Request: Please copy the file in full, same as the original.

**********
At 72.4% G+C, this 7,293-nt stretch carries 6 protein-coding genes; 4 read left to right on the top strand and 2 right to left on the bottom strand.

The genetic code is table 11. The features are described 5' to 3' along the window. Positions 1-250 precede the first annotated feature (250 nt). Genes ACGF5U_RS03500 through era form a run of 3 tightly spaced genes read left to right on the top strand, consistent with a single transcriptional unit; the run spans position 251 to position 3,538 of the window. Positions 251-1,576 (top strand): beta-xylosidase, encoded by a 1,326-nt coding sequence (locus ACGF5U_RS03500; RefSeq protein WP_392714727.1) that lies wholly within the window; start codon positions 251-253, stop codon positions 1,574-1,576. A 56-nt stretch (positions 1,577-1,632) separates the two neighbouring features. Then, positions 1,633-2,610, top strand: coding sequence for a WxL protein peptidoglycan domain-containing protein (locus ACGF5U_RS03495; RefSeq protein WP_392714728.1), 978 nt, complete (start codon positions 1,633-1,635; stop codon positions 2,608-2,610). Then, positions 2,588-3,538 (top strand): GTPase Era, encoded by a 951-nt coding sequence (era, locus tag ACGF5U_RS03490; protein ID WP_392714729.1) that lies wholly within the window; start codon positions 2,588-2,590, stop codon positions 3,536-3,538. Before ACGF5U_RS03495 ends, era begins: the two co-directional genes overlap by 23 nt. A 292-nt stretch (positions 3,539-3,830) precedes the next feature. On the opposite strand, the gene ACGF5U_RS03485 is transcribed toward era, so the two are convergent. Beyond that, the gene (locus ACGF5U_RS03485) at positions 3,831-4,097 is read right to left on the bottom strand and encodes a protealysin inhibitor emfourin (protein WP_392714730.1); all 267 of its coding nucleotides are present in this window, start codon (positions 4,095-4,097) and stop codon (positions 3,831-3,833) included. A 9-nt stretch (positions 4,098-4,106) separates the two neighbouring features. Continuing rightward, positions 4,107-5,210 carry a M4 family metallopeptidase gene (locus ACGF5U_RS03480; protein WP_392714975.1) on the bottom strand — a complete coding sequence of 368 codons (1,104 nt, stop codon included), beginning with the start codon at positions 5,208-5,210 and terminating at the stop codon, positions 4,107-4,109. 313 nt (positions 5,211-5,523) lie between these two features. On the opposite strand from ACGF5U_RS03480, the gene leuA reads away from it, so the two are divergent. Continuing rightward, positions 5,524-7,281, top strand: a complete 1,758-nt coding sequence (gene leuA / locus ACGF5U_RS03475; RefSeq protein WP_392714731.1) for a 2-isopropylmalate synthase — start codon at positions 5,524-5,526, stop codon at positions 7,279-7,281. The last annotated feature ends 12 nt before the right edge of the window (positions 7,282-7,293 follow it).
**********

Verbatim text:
At 72.4% G+C, this 7,293-nt stretch carries 6 protein-coding genes; 4 read left to right on the top strand and 2 right to left on the bottom strand.

The genetic code is table 11. The features are described 5' to 3' along the window. Positions 1-250 precede the first annotated feature (250 nt). Genes ACGF5U_RS03500 through era form a run of 3 tightly spaced genes read left to right on the top strand, consistent with a single transcriptional unit; the run spans position 251 to position 3,538 of the window. Positions 251-1,576 (top strand): beta-xylosidase, encoded by a 1,326-nt coding sequence (locus ACGF5U_RS03500; RefSeq protein WP_392714727.1) that lies wholly within the window; start codon positions 251-253, stop codon positions 1,574-1,576. A 56-nt stretch (positions 1,577-1,632) separates the two neighbouring features. Then, positions 1,633-2,610, top strand: coding sequence for a WxL protein peptidoglycan domain-containing protein (locus ACGF5U_RS03495; RefSeq protein WP_392714728.1), 978 nt, complete (start codon positions 1,633-1,635; stop codon positions 2,608-2,610). Then, positions 2,588-3,538 (top strand): GTPase Era, encoded by a 951-nt coding sequence (era, locus tag ACGF5U_RS03490; protein ID WP_392714729.1) that lies wholly within the window; start codon positions 2,588-2,590, stop codon positions 3,536-3,538. Before ACGF5U_RS03495 ends, era begins: the two co-directional genes overlap by 23 nt. A 292-nt stretch (positions 3,539-3,830) precedes the next feature. On the opposite strand, the gene ACGF5U_RS03485 is transcribed toward era, so the two are convergent. Beyond that, the gene (locus ACGF5U_RS03485) at positions 3,831-4,097 is read right to left on the bottom strand and encodes a protealysin inhibitor emfourin (protein WP_392714730.1); all 267 of its coding nucleotides are present in this window, start codon (positions 4,095-4,097) and stop codon (positions 3,831-3,833) included. A 9-nt stretch (positions 4,098-4,106) separates the two neighbouring features. Continuing rightward, positions 4,107-5,210 carry a M4 family metallopeptidase gene (locus ACGF5U_RS03480; protein WP_392714975.1) on the bottom strand — a complete coding sequence of 368 codons (1,104 nt, stop codon included), beginning with the start codon at positions 5,208-5,210 and terminating at the stop codon, positions 4,107-4,109. 313 nt (positions 5,211-5,523) lie between these two features. On the opposite strand from ACGF5U_RS03480, the gene leuA reads away from it, so the two are divergent. Continuing rightward, positions 5,524-7,281, top strand: a complete 1,758-nt coding sequence (gene leuA / locus ACGF5U_RS03475; RefSeq protein WP_392714731.1) for a 2-isopropylmalate synthase — start codon at positions 5,524-5,526, stop codon at positions 7,279-7,281. The last annotated feature ends 12 nt before the right edge of the window (positions 7,282-7,293 follow it).